Everyone we want to know is six degrees of separation from us. This video teaches you how to utilize your network to land your dream mentor.
- I have developed and taught an approach to researching mentors to thousands of business students and executives over the years. It is a modern and more methodical twist on the truism that everyone we want to know is six degrees of separation from us. I have seen many successful pairs develop by those using this approach. I'm excited to teach it to you now. I'm going to walk you through a real example about Liz, my former business student.
Her career dream was to be a US diplomat in France and she was looking for mentors. I asked Liz to apply the three research steps. The first step I recommended to Liz and I recommend to you is to research the rock stars or the thought leaders in your organization, industry, or profession. Every profession has successful people that stand out. To identify your potential mentor, look for TED Talks, blog post, books, and Linkedin articles by people in your profession.
Also, ask your network, who are the top people in your industry? In addition, look at who are the leaders in your professional organizations. For Liz, she found the list of top US diplomats and ambassadors from her research. If you use multiple research approaches, you will likely find that a small group comes up consistently. This list of names becomes one of your target list of potential mentors.
You may not have a direct connection to these top leaders immediately, but by accessing your primary and secondary network, and using a warm connect, you may be able to connect with this person eventually. A warm connect is when someone you know introduces you to the person you want to know, either online or in person. Second step I recommended to Liz and I also recommend to you, determine who is already in your primary network.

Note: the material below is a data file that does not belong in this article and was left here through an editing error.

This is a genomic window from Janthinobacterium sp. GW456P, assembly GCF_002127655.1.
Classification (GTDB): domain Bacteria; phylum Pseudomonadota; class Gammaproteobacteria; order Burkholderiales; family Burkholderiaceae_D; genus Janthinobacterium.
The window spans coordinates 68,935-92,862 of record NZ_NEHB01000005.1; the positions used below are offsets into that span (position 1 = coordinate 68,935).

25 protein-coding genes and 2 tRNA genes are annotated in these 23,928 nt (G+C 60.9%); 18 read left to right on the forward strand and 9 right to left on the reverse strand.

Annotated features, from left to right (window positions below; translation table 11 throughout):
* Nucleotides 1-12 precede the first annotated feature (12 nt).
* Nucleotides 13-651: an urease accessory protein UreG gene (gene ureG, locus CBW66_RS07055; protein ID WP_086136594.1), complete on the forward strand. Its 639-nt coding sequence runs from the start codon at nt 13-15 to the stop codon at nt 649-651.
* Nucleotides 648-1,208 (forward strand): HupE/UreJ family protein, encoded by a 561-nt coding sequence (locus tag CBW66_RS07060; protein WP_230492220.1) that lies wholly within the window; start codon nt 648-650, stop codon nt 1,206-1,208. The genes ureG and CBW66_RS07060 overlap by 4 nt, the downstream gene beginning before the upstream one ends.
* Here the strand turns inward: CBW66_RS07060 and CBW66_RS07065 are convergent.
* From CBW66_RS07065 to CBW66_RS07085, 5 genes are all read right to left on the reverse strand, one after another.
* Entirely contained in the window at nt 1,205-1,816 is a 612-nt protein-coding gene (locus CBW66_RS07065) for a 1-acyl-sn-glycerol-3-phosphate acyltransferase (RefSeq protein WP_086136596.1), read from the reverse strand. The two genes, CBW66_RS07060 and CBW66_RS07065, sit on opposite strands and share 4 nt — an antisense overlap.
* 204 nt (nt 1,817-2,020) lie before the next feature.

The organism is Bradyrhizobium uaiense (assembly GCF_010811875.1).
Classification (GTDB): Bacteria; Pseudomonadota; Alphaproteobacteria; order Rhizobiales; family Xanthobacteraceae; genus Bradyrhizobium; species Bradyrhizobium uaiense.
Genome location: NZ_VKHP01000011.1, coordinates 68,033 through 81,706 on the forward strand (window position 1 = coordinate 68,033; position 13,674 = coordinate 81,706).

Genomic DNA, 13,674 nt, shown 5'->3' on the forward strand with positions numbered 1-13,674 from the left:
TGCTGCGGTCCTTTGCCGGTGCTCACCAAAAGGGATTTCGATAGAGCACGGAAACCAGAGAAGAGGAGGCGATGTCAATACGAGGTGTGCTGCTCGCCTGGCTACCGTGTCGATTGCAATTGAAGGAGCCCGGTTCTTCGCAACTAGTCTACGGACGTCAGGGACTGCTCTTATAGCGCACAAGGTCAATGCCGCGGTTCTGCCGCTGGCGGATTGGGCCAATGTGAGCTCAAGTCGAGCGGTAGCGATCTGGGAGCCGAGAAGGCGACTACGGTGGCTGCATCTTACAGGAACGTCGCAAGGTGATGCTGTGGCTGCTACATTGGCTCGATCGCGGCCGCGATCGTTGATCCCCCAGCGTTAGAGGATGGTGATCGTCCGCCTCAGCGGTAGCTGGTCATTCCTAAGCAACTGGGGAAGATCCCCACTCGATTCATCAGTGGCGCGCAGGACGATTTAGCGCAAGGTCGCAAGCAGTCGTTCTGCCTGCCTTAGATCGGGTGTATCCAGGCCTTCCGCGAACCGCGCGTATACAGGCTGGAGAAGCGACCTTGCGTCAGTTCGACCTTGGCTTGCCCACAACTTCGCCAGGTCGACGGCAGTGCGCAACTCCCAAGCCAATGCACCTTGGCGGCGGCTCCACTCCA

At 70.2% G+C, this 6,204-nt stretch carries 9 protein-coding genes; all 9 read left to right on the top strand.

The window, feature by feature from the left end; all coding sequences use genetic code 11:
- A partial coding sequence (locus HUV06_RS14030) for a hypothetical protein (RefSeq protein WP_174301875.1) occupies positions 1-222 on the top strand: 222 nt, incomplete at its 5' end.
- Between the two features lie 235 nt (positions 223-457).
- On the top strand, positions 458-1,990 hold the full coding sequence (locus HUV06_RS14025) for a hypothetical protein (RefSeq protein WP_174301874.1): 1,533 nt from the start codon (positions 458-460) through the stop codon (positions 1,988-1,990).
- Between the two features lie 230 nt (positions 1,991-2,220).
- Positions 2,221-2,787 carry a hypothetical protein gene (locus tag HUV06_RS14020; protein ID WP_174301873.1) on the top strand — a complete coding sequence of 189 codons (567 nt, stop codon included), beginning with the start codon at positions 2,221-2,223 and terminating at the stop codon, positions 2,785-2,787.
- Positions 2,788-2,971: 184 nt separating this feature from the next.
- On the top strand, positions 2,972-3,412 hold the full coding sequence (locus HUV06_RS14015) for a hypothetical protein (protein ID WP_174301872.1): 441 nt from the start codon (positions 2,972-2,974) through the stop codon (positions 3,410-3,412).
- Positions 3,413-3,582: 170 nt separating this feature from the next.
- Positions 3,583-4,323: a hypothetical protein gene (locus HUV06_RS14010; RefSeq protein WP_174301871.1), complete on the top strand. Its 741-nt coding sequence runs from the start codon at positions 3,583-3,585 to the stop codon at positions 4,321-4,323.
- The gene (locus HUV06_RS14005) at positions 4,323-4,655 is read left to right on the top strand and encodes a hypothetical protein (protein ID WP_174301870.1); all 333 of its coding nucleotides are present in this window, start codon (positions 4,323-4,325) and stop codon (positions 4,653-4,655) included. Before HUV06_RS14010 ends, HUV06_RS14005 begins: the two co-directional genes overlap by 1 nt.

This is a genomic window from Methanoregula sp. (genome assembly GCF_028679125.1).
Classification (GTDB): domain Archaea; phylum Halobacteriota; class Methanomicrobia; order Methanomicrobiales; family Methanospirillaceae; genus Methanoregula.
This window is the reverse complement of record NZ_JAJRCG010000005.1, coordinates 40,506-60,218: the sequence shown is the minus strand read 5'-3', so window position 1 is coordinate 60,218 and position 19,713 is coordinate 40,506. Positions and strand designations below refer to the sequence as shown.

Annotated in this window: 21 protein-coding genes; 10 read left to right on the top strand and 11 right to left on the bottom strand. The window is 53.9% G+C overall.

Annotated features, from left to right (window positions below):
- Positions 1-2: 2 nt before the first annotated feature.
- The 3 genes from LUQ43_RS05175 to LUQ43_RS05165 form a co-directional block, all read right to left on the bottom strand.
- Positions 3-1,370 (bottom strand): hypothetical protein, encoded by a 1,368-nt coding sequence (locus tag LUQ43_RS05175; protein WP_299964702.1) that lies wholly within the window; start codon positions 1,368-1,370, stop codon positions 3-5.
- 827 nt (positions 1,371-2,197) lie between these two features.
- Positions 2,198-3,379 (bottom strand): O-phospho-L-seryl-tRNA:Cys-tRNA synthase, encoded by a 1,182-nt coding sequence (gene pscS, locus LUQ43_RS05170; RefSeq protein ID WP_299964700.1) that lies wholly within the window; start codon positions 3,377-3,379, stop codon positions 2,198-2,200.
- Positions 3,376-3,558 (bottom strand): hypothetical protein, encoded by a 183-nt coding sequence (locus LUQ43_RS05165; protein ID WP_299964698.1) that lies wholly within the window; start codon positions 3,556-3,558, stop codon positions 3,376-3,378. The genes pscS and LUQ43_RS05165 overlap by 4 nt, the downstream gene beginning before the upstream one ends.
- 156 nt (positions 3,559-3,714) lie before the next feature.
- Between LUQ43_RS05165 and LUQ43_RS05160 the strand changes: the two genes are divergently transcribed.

Your primary network consist of those people who already know and care about you. To stimulate your thinking, I suggest you take a look at your list of personal contacts. Write down a list of 20 to 30 people in your primary network who might be good mentors or might know someone they could introduce you to. Accessing your primary network is important for two reasons. First, there may be someone in your primary network list who would be a great mentor for you.
And second, there maybe someone from your primary network who could provide you with an introduction to someone in their network. Your primary network can provide you with a connection to members of their network, which can become part of your secondary network. I highly recommend that you use Linkedin and search for alumni in your desired industry and profession, and explore their secondary network. In Liz's case, she was happily surprised to find out how many LMU alums have worked in France and were even part of the foreign service.
Third, I recommended to Liz to go deeper and explore her secondary network. She did so during my class and surprisingly, for all of us, sitting across from Liz was the roommate to the son of the US ambassador to France. Next, Liz used the power of a warm connect to be introduced to her classmate's roommate's dad. Remember, reaching out to a potential mentor via a cold connect can work.
However, if you take the time to find a warm connect, your chances of meeting the mentor of your dreams increases tremendously. You may not get as lucky as Liz right off the bat but stick with it and this process will work for you.